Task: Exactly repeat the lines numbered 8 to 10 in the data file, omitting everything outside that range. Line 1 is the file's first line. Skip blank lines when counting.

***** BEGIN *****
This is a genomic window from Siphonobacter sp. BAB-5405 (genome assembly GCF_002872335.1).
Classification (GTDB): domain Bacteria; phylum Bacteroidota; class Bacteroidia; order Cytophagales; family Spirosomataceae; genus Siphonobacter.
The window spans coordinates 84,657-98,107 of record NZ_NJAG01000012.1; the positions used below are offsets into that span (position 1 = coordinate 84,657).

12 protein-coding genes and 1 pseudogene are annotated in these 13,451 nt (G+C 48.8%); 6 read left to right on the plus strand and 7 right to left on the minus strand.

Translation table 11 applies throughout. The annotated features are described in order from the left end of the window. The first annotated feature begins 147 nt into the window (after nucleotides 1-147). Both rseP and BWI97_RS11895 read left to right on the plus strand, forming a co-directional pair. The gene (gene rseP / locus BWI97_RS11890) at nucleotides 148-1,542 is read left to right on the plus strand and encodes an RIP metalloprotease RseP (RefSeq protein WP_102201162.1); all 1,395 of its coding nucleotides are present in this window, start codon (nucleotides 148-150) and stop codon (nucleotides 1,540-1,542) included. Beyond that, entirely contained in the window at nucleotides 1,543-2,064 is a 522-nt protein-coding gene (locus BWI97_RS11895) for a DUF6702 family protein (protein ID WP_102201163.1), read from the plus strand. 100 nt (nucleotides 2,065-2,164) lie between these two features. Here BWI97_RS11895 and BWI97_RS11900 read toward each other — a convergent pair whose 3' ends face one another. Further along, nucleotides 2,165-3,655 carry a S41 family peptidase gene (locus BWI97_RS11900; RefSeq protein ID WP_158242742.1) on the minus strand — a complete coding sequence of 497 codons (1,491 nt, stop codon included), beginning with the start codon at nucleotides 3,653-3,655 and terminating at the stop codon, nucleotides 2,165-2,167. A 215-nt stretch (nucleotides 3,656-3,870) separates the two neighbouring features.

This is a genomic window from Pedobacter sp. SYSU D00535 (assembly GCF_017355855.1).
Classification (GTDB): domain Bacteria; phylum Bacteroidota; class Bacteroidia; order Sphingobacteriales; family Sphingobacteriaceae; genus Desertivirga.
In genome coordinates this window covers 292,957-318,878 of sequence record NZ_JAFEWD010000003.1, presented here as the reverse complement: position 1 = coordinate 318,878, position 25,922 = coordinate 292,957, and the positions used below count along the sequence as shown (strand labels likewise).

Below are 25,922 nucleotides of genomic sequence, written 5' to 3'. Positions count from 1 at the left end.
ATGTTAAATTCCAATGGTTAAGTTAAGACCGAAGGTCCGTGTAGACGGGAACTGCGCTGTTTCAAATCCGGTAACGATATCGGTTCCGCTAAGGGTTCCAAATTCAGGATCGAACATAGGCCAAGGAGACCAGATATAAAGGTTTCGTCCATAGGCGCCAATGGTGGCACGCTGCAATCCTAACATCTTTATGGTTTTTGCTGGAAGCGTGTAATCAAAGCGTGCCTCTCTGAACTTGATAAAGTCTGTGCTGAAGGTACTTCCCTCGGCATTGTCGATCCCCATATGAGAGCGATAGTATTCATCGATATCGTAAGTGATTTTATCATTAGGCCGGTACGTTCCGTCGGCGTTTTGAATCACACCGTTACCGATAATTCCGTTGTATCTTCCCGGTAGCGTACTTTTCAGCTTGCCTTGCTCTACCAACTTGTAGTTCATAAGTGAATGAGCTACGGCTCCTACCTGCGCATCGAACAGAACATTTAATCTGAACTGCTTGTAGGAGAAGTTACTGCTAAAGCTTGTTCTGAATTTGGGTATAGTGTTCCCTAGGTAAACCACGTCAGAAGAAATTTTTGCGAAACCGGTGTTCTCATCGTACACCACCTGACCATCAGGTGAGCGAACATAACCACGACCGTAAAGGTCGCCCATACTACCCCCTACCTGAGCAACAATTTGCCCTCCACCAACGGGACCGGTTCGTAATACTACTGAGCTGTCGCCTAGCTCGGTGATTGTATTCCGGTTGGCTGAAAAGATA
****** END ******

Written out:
In genome coordinates this window covers 292,957-318,878 of sequence record NZ_JAFEWD010000003.1, presented here as the reverse complement: position 1 = coordinate 318,878, position 25,922 = coordinate 292,957, and the positions used below count along the sequence as shown (strand labels likewise).

Below are 25,922 nucleotides of genomic sequence, written 5' to 3'. Positions count from 1 at the left end.
ATGTTAAATTCCAATGGTTAAGTTAAGACCGAAGGTCCGTGTAGACGGGAACTGCGCTGTTTCAAATCCGGTAACGATATCGGTTCCGCTAAGGGTTCCAAATTCAGGATCGAACATAGGCCAAGGAGACCAGATATAAAGGTTTCGTCCATAGGCGCCAATGGTGGCACGCTGCAATCCTAACATCTTTATGGTTTTTGCTGGAAGCGTGTAATCAAAGCGTGCCTCTCTGAACTTGATAAAGTCTGTGCTGAAGGTACTTCCCTCGGCATTGTCGATCCCCATATGAGAGCGATAGTATTCATCGATATCGTAAGTGATTTTATCATTAGGCCGGTACGTTCCGTCGGCGTTTTGAATCACACCGTTACCGATAATTCCGTTGTATCTTCCCGGTAGCGTACTTTTCAGCTTGCCTTGCTCTACCAACTTGTAGTTCATAAGTGAATGAGCTACGGCTCCTACCTGCGCATCGAACAGAACATTTAATCTGAACTGCTTGTAGGAGAAGTTACTGCTAAAGCTTGTTCTGAATTTGGGTATAGTGTTCCCTAGGTAAACCACGTCAGAAGAAATTTTTGCGAAACCGGTGTTCTCATCGTACACCACCTGACCATCAGGTGAGCGAACATAACCACGACCGTAAAGGTCGCCCATACTACCCCCTACCTGAGCAACAATTTGCCCTCCACCAACGGGACCGGTTCGTAATACTACTGAGCTGTCGCCTAGCTCGGTGATTGTATTCCGGTTGGCTGAAAAGATA